A major symposium focusing on contemporary art in the Middle East will take place at Tate on 22 and 23 January 2009.
This two-day event, which begins at Tate Britain and concludes at Tate Modern, brings together artists, curators and writers to discuss recent developments in contemporary art from the Middle East and its diaspora. With a mix of keynote talks by Derek Gregory (professor of geography, University of British Colombia, Vancouver) Mourid Barghouti (poet and author, I Saw Ramallah), Salah Hassan (professor, Art History, Cornell University) and Shumon Basar (curator, architect and author of Cities from Zero) the symposium comprises five sessions:Defining the Middle East; Writing and Translation; Art Now – Recent Exhibitions; Tradition and Modernity; and The Politics of Space.
The event will examine how we define the Middle East, how the interpretation of modern and contemporary art from the Middle East affects its understanding at home and abroad, how ideas about tradition and modernity have emerged and what the impact of new and emerging spaces for modern and contemporary art in different parts of the region will be.
Organised by Tate and the International Curators Forum in association with NAFAS online magazine, the symposium is part of the World Collections Programme, a collaborative initiative between six UK organisations which aims to develop greater access to their collections and expertise by building partnerships with organisations in Asia and Africa.
Notes to Editor
The distinguished group of panellists includes Wassan Al-Khudhairi (curator), Anas Al-Shaikh (artist), Oreet Ashery(artist), Negar Azimi (senior editor, Bidoun magazine), Bassam el Baroni (co-founder, Alexandria Contemporary Arts Forum), Yto Barrada (artist and founder of Cinemathèque de Tangers), Goldsmiths College), Pat Binder and Gerhard Haupt (publishers, Nafas Art online magazine), Stuart Comer (curator, Tate Modern), Suzanne Cotter (chief curator, Modern Art Oxford), Catherine David (chief curator, Direction des Musées de France), David Elliot (artistic director, Sydney Biennale), Khalid Khreis (director, Jordan National Gallery of Fine Arts, Amman), Vasif Kortun (curator and director, Platform, Istanbul), Rahraw Omarzad (editor, Gahnama-e-Hunar and founder, Centre for Contemporary Art, Afghanistan), November Paynter (independent curator), Jack Persekian (artistic director, Sharjah Biennial & director, Al Ma’mal Foundation for Contemporary Art), Khalil Rabah (artist and director, Riwaq Biennal, Ramallah), Michael Rakowitz (artist), Dina Ramadan (art historian and critic), Andrew Renton (director of curating, Goldsmiths College), Zineb Sedira (artist), Nada Shabout (associate professor Art History, University North Texas), Hassan Sharif (artist and founder, The Flying House, Dubai), Wael Shawky (artist), Suha Shoman (founder, Darat al Funan, Amman), Christine Tohme (The Lebanese Association for Plastic Arts), Issa Touma (artist, curator and founder of Le Pont Art Organization and Gallery, Aleppo, Syria) and William Wells (Director, Townhouse Gallery, Cairo).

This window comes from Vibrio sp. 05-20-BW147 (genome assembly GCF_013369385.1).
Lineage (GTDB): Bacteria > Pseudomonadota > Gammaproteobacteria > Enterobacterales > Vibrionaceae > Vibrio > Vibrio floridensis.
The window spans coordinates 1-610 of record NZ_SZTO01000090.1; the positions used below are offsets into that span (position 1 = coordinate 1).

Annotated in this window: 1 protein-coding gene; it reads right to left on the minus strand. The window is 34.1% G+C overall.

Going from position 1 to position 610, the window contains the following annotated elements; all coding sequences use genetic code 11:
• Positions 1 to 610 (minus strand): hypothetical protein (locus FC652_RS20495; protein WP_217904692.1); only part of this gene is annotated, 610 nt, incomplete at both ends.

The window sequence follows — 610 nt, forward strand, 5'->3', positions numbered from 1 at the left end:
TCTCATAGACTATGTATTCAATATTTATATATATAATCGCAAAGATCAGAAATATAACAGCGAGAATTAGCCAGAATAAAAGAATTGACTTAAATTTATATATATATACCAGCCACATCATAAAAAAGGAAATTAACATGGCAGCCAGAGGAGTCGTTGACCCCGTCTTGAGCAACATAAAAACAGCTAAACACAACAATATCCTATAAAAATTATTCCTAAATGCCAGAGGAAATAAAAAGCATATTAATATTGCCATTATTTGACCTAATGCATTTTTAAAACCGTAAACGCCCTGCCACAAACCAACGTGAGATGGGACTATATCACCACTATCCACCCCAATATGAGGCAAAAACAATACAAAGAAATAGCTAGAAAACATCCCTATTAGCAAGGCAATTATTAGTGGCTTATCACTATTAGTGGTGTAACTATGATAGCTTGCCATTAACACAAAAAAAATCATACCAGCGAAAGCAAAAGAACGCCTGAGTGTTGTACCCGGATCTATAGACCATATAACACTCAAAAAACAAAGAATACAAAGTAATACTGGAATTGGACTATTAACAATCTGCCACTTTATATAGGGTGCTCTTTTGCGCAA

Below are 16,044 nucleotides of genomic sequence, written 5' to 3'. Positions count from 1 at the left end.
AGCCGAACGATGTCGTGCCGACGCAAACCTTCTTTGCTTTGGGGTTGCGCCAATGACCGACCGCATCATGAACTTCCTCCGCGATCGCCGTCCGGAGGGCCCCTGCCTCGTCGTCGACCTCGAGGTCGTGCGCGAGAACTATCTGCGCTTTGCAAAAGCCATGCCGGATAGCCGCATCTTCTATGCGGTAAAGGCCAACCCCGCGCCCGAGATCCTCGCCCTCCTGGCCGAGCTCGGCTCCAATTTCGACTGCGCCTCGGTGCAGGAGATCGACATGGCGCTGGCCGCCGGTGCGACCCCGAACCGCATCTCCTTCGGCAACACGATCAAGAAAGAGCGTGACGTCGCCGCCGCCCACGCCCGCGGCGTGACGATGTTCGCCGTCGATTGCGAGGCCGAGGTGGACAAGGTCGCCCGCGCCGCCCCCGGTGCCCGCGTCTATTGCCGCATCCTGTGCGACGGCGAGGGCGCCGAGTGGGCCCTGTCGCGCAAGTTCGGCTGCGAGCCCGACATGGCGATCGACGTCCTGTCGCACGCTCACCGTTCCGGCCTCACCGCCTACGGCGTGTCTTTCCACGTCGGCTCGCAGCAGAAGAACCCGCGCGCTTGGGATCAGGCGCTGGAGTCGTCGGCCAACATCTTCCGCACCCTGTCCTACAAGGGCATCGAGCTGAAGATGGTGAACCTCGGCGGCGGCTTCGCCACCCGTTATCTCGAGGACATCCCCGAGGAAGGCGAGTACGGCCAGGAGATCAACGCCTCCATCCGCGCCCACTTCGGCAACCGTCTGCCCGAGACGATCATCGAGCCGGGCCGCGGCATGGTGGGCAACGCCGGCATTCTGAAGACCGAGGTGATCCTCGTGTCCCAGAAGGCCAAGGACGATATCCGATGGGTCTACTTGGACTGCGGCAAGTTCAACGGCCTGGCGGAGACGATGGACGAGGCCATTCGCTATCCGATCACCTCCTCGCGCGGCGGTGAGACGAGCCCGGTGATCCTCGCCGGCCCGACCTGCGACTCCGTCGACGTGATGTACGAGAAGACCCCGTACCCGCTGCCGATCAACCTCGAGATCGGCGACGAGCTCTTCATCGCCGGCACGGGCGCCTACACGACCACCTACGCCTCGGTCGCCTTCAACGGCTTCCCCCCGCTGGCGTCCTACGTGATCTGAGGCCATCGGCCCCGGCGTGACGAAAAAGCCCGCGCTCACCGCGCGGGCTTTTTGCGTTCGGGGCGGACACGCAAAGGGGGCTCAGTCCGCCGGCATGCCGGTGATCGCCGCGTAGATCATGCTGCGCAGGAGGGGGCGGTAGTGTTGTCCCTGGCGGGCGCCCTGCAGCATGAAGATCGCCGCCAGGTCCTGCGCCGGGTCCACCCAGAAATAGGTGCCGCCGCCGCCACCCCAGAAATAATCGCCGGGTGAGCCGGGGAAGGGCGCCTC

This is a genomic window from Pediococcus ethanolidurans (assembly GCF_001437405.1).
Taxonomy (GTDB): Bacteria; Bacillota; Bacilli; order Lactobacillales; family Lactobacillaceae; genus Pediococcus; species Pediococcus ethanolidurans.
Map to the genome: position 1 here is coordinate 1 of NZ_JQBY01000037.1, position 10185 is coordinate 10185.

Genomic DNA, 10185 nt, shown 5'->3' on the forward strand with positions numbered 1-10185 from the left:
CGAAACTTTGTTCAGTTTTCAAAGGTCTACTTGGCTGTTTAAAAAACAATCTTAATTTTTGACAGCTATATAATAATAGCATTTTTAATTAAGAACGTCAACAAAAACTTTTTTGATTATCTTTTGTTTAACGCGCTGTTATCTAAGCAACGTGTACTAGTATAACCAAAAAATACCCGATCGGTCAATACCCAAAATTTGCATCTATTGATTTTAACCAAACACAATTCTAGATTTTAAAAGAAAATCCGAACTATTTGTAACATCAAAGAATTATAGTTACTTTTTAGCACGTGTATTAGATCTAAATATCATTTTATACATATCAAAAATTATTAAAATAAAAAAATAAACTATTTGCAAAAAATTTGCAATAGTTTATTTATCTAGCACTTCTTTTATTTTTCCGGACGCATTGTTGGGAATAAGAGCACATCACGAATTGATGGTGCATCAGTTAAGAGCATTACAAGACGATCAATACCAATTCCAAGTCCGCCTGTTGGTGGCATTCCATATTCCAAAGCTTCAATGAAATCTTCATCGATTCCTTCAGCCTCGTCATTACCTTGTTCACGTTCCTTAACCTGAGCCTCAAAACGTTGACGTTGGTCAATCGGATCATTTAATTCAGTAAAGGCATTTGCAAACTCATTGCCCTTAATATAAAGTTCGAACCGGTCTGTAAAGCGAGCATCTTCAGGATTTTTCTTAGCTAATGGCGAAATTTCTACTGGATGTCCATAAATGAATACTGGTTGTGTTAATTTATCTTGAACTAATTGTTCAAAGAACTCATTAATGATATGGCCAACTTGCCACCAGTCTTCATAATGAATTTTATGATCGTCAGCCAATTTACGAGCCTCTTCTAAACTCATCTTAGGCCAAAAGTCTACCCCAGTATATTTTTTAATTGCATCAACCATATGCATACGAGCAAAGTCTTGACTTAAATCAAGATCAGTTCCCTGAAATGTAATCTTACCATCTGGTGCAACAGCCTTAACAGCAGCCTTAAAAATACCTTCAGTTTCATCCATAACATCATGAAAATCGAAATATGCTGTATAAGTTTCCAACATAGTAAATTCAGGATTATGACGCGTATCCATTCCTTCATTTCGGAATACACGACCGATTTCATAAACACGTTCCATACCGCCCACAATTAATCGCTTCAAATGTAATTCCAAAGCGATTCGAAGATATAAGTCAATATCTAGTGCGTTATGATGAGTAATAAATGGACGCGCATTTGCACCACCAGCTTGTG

The World Collections Programme
The World Collections Programme uses the collections of the British Museum, the British Library, the Natural History Museum, the Royal Botanic Gardens (Kew), Tate and the Victoria and Albert Museum to foster links with institutions in Asia and Africa, to facilitate greater access to these collections and expertise and to share and exchange knowledge and expertise between the UK, Asia and Africa. It is funded by the Department for Culture, Media and Sport and is administered by the British Museum.
The International Curators Forum
The Interational Curators Forum is supported by Arts Council England. It is a network of independent international curators that meets to discuss emerging issues of curatorial practice in the context of key events in the international arts calendar.
NAFAS is an art magazine which focuses on contemporary art from Islamic influenced countries and regions.